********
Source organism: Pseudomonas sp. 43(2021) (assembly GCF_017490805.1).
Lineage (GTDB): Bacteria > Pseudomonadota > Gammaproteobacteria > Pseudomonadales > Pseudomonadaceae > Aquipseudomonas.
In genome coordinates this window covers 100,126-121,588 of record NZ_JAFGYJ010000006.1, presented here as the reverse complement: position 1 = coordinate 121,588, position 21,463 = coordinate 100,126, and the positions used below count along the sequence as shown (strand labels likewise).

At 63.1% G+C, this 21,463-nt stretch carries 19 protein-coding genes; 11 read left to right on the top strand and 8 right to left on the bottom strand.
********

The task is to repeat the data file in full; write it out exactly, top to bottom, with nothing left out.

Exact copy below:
Source organism: Pseudomonas sp. 43(2021) (assembly GCF_017490805.1).
Lineage (GTDB): Bacteria > Pseudomonadota > Gammaproteobacteria > Pseudomonadales > Pseudomonadaceae > Aquipseudomonas.
In genome coordinates this window covers 100,126-121,588 of record NZ_JAFGYJ010000006.1, presented here as the reverse complement: position 1 = coordinate 121,588, position 21,463 = coordinate 100,126, and the positions used below count along the sequence as shown (strand labels likewise).

At 63.1% G+C, this 21,463-nt stretch carries 19 protein-coding genes; 11 read left to right on the top strand and 8 right to left on the bottom strand.